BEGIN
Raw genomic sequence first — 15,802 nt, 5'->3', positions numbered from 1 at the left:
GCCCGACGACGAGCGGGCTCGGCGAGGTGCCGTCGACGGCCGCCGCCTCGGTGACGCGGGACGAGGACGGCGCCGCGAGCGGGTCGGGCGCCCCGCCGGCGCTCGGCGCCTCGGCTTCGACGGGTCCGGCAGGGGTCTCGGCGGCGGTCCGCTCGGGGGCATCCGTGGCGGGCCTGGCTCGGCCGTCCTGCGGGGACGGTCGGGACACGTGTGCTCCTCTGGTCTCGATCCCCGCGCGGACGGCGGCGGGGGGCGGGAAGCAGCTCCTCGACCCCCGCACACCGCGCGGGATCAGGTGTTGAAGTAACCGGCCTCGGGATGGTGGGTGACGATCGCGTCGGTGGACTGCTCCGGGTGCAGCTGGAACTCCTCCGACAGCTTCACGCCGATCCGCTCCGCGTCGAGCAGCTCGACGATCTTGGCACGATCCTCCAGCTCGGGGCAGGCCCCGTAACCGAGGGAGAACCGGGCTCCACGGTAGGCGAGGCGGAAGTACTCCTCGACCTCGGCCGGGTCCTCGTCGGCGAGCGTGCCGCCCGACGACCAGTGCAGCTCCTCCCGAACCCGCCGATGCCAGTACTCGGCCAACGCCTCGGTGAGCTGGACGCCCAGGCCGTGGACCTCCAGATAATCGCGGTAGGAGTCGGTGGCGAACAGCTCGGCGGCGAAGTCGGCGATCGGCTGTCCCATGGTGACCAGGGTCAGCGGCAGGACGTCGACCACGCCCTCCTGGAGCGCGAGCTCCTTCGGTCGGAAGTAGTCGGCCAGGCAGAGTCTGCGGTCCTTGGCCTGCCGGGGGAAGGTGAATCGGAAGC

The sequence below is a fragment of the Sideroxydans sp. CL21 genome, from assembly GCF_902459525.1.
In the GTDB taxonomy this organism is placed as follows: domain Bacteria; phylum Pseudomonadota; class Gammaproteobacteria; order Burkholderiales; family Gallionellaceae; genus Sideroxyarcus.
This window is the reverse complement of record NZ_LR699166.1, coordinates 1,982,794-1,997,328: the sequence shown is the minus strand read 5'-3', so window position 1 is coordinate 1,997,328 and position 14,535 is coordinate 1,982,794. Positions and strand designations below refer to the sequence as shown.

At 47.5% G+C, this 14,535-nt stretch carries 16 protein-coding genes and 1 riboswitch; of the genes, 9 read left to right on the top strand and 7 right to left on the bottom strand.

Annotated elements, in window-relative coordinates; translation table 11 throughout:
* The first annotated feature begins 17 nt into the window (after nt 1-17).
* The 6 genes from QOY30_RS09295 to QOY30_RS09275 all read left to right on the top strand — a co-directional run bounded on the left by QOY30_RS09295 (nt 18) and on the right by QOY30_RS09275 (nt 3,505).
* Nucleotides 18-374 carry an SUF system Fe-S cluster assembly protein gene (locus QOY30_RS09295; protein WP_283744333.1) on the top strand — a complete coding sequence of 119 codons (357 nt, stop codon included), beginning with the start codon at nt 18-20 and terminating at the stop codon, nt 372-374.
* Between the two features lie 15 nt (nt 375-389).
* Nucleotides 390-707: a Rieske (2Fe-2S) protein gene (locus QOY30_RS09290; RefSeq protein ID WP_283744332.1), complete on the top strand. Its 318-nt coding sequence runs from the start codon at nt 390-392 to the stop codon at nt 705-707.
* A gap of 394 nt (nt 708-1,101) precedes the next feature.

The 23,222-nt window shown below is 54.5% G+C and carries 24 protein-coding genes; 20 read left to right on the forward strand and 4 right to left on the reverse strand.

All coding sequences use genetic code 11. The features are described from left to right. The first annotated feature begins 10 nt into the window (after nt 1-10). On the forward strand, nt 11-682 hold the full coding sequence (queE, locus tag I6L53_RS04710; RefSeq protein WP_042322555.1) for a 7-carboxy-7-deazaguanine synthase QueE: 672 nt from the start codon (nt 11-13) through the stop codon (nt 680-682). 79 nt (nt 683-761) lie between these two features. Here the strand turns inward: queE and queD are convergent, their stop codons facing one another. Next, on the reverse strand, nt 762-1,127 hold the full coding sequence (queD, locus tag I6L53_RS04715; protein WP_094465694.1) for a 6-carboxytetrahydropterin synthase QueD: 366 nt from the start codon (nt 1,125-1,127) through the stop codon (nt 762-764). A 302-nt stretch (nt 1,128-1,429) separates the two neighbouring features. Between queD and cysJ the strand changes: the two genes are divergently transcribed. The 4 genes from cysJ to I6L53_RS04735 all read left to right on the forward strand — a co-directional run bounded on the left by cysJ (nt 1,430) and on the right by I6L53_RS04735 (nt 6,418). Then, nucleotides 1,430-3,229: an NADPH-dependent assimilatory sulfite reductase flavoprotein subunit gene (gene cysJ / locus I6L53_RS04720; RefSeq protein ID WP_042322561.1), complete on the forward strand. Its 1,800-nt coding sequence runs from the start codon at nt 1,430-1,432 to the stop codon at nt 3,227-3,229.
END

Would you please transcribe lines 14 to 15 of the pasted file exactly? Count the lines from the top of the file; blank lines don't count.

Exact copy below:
The 23,222-nt window shown below is 54.5% G+C and carries 24 protein-coding genes; 20 read left to right on the forward strand and 4 right to left on the reverse strand.

All coding sequences use genetic code 11. The features are described from left to right. The first annotated feature begins 10 nt into the window (after nt 1-10). On the forward strand, nt 11-682 hold the full coding sequence (queE, locus tag I6L53_RS04710; RefSeq protein WP_042322555.1) for a 7-carboxy-7-deazaguanine synthase QueE: 672 nt from the start codon (nt 11-13) through the stop codon (nt 680-682). 79 nt (nt 683-761) lie between these two features. Here the strand turns inward: queE and queD are convergent, their stop codons facing one another. Next, on the reverse strand, nt 762-1,127 hold the full coding sequence (queD, locus tag I6L53_RS04715; protein WP_094465694.1) for a 6-carboxytetrahydropterin synthase QueD: 366 nt from the start codon (nt 1,125-1,127) through the stop codon (nt 762-764). A 302-nt stretch (nt 1,128-1,429) separates the two neighbouring features. Between queD and cysJ the strand changes: the two genes are divergently transcribed. The 4 genes from cysJ to I6L53_RS04735 all read left to right on the forward strand — a co-directional run bounded on the left by cysJ (nt 1,430) and on the right by I6L53_RS04735 (nt 6,418). Then, nucleotides 1,430-3,229: an NADPH-dependent assimilatory sulfite reductase flavoprotein subunit gene (gene cysJ / locus I6L53_RS04720; RefSeq protein ID WP_042322561.1), complete on the forward strand. Its 1,800-nt coding sequence runs from the start codon at nt 1,430-1,432 to the stop codon at nt 3,227-3,229.